High expectations not met in 'Coopers'

Diane Keaton and John Goodman in "Love the Coopers"<BR>(CBS Films/Lionsgate)

Diane Keaton and John Goodman in "Love the Coopers"<BR>(CBS Films/Lionsgate)

It's been a long time since I've seen John Goodman in a film. Mostly it's been voice-overs for this or that. Add in Diane Keaton, Olivia Wilde and Amanda Seyfried and it sounds like an awesome recipe for a fine film. Top it off with Marisa Tomei and Alan Arkin and you might just have a winner here.

You can have the best seasoning on your turkey but if you fail to cook it everyone will still get sick. I'm afraid that's just how "Love The Coopers" ends up, only without the vomiting

If you can follow the mix-up of disjointed characters and how they all finally come together in this Christmas-themed, can't-we-all-get-along everything-ends-up-roses story, you'll suffer through to the end. You're led through the introduction of about five sets of characters' quick life stories. They are all headed to mom and dad's house (Keaton and Goodman) for Christmas dinner.

One daughter (Tomei) is a thief and we get exposed to the interaction between her and the cop (Anthony Mackie) who is taking her to jail. But not too much exposure because the film jumps to Keaton and Goodman's relationship. Then it jumps to Arkin's relationship to Seyfried who plays a waitress at a cafe Arkin goes to daily because he likes her. Never mind the age difference. I'm sure we all have our favorite restaurant or favorite server, but Arkin introduces, maybe unknowingly, a certain "creep factor" into their relationship.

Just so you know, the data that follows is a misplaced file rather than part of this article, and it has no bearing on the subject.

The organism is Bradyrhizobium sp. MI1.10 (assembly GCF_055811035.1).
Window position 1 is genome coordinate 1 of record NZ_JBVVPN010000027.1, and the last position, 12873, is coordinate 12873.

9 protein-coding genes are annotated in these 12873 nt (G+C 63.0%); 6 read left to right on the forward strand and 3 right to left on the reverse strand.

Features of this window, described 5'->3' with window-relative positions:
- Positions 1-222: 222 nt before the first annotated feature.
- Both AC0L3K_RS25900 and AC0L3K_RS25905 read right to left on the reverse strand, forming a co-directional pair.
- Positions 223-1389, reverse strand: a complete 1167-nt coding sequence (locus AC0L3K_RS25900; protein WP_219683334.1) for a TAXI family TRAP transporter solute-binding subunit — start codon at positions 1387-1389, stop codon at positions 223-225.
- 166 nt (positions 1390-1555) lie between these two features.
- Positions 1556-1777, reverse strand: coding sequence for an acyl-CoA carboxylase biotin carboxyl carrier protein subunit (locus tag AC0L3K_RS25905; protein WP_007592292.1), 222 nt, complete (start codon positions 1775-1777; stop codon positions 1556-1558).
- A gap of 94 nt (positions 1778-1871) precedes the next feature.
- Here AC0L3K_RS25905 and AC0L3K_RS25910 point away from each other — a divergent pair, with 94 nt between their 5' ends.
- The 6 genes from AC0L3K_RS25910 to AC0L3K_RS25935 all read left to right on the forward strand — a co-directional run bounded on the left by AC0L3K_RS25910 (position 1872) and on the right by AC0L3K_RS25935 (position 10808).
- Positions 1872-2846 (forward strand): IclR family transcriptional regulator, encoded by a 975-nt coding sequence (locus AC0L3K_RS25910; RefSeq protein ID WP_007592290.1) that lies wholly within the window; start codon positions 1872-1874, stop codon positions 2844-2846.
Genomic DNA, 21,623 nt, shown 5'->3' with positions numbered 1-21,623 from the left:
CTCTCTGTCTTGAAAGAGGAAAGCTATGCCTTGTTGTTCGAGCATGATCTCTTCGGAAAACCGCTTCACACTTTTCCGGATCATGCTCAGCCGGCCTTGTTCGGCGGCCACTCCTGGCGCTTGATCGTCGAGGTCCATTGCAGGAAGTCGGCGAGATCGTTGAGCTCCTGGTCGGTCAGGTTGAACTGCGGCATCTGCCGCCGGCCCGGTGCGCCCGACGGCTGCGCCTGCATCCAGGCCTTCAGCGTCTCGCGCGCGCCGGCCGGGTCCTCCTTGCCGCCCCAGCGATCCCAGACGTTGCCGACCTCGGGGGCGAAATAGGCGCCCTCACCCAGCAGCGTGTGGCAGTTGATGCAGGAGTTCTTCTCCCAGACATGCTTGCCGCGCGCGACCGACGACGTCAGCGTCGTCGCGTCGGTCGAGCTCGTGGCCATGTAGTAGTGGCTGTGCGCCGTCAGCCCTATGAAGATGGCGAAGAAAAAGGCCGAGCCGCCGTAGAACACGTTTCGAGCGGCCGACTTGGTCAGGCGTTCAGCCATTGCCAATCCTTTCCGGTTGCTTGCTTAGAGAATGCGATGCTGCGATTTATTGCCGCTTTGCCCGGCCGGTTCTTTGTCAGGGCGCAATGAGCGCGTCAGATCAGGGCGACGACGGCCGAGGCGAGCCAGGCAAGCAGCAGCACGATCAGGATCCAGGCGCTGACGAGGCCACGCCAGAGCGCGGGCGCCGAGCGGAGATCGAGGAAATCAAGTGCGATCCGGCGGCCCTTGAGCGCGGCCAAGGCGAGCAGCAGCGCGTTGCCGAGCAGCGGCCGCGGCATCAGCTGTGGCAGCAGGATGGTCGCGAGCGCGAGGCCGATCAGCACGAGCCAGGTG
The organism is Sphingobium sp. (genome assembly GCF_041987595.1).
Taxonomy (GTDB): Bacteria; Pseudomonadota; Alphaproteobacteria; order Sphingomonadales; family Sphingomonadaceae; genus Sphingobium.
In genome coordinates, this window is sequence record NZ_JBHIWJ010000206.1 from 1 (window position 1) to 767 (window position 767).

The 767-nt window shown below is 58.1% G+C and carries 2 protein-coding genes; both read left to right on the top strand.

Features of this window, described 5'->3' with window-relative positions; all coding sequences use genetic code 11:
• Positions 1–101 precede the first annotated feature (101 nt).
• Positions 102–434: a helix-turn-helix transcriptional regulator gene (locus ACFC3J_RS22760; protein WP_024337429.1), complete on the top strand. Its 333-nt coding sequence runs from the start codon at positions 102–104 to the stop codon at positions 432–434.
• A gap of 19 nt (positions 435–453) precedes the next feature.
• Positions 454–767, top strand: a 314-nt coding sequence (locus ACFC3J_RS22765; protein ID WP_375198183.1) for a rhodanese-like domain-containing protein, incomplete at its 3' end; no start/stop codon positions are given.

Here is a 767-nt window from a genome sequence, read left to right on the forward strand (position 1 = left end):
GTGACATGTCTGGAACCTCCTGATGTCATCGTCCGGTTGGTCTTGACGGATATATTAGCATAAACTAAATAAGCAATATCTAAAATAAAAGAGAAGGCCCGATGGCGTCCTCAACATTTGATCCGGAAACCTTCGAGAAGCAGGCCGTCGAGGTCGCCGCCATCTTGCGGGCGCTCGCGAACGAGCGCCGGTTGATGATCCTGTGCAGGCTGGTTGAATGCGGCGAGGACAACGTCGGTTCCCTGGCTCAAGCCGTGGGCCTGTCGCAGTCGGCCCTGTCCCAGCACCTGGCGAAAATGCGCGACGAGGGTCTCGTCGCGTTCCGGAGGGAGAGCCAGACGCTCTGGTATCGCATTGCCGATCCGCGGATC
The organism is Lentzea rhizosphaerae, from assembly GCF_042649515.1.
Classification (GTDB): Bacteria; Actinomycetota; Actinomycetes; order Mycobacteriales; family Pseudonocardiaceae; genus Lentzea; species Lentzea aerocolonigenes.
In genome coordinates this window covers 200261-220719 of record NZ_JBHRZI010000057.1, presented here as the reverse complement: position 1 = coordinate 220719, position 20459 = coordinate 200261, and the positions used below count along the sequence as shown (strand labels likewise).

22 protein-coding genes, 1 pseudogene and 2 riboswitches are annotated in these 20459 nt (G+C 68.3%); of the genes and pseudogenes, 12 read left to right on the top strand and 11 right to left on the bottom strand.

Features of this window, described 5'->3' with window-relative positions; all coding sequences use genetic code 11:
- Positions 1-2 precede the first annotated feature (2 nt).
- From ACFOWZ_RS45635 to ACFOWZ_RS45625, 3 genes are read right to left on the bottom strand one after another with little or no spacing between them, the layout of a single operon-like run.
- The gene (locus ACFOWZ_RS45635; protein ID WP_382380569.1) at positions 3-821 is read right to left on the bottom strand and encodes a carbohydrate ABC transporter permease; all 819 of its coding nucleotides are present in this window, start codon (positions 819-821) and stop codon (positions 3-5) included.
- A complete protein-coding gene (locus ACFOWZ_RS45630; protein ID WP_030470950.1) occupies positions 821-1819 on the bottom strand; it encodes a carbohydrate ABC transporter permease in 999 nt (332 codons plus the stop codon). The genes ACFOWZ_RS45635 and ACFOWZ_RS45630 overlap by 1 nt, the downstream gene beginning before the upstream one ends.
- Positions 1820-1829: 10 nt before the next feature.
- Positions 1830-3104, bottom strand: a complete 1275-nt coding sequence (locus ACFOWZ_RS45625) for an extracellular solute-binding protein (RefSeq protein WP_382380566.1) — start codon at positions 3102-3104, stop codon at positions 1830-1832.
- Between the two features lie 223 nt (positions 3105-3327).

Throw in Wilde convincing someone she met in an airport bar to pretend he (Jake Lacey) is her boyfriend to be introduced to the rest of the family.

Maybe the movie is meant to symbolize everyday families that have grown up and gone on their own and are so much different than when they were children. Perhaps it shows how characters that are so different can come together because they are family. The ending was typical and foreseeable. Even the humor attempts, which Goodman never took part in, were over the line and more edgy than funny.

Although categorized as a comedy, I didn't find "Love the Coopers" funny at all. My bucket of popcorn was gone before half of the movie was over. I had high expectations and I was seriously disappointed, but the popcorn was good.

"Love the Coopers" is rated PG-13 for adult situations/themes. It lasts a long 107 minutes. I'll charitably give it 1 out of 4 Miners because of the cast.